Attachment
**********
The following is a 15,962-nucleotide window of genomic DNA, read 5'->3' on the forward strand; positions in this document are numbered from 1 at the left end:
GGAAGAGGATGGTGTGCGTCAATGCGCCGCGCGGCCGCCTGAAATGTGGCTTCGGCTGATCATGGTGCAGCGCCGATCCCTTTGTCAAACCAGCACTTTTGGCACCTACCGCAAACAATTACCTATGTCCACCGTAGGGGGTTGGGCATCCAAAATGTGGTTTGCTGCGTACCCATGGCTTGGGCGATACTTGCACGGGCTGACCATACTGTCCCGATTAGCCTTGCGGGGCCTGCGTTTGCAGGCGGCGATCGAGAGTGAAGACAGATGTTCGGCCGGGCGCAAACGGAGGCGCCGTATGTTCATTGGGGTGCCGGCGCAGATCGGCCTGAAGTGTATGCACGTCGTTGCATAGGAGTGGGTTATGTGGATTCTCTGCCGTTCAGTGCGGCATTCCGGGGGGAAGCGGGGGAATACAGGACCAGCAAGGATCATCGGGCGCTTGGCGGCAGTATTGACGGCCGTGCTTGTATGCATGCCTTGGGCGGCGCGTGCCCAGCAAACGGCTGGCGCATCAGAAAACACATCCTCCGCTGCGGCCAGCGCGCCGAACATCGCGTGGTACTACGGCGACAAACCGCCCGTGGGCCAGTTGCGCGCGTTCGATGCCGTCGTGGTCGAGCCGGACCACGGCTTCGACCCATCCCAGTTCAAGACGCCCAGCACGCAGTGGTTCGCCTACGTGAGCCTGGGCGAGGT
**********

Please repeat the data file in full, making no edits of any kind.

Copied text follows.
The following is a 15,962-nucleotide window of genomic DNA, read 5'->3' on the forward strand; positions in this document are numbered from 1 at the left end:
GGAAGAGGATGGTGTGCGTCAATGCGCCGCGCGGCCGCCTGAAATGTGGCTTCGGCTGATCATGGTGCAGCGCCGATCCCTTTGTCAAACCAGCACTTTTGGCACCTACCGCAAACAATTACCTATGTCCACCGTAGGGGGTTGGGCATCCAAAATGTGGTTTGCTGCGTACCCATGGCTTGGGCGATACTTGCACGGGCTGACCATACTGTCCCGATTAGCCTTGCGGGGCCTGCGTTTGCAGGCGGCGATCGAGAGTGAAGACAGATGTTCGGCCGGGCGCAAACGGAGGCGCCGTATGTTCATTGGGGTGCCGGCGCAGATCGGCCTGAAGTGTATGCACGTCGTTGCATAGGAGTGGGTTATGTGGATTCTCTGCCGTTCAGTGCGGCATTCCGGGGGGAAGCGGGGGAATACAGGACCAGCAAGGATCATCGGGCGCTTGGCGGCAGTATTGACGGCCGTGCTTGTATGCATGCCTTGGGCGGCGCGTGCCCAGCAAACGGCTGGCGCATCAGAAAACACATCCTCCGCTGCGGCCAGCGCGCCGAACATCGCGTGGTACTACGGCGACAAACCGCCCGTGGGCCAGTTGCGCGCGTTCGATGCCGTCGTGGTCGAGCCGGACCACGGCTTCGACCCATCCCAGTTCAAGACGCCCAGCACGCAGTGGTTCGCCTACGTGAGCCTGGGCGAGGT